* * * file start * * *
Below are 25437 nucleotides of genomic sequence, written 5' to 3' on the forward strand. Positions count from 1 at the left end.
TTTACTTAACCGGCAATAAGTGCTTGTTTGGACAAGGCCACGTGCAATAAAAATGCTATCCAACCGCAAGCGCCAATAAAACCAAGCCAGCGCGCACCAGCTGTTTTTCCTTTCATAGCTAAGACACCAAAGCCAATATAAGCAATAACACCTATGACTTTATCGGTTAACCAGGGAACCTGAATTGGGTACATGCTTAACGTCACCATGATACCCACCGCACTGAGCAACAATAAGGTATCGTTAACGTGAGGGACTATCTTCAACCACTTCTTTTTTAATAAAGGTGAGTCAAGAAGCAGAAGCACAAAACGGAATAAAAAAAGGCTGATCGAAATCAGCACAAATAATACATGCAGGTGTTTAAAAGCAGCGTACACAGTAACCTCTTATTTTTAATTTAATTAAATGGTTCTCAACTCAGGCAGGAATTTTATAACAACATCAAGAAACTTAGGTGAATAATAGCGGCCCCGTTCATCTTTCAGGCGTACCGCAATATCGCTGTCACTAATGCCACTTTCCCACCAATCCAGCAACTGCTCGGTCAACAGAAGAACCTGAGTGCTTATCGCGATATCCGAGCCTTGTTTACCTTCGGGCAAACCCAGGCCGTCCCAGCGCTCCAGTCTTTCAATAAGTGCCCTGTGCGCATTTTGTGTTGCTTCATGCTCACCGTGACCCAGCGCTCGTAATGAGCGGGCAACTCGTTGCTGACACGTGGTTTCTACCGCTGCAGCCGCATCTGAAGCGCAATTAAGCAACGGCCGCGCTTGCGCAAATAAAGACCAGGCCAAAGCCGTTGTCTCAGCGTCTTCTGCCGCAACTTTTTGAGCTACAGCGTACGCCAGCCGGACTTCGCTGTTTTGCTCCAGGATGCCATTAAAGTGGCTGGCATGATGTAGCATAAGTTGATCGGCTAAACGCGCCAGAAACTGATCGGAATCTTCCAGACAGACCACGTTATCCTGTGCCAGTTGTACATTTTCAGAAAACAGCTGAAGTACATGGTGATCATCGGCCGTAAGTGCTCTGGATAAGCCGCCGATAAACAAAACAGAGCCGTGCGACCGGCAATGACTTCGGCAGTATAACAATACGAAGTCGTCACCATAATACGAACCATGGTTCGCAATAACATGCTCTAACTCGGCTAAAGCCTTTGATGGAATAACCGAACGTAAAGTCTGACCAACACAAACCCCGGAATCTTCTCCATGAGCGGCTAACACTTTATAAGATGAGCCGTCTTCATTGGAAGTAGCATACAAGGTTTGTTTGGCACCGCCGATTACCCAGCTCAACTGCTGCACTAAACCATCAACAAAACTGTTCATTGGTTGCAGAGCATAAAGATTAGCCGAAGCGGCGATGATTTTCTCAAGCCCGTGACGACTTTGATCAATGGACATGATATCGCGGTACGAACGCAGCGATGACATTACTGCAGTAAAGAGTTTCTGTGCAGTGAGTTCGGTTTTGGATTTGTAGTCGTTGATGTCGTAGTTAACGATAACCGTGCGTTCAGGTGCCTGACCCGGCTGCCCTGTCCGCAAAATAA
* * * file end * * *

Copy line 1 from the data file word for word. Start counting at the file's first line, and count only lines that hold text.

Below are 25437 nucleotides of genomic sequence, written 5' to 3' on the forward strand. Positions count from 1 at the left end.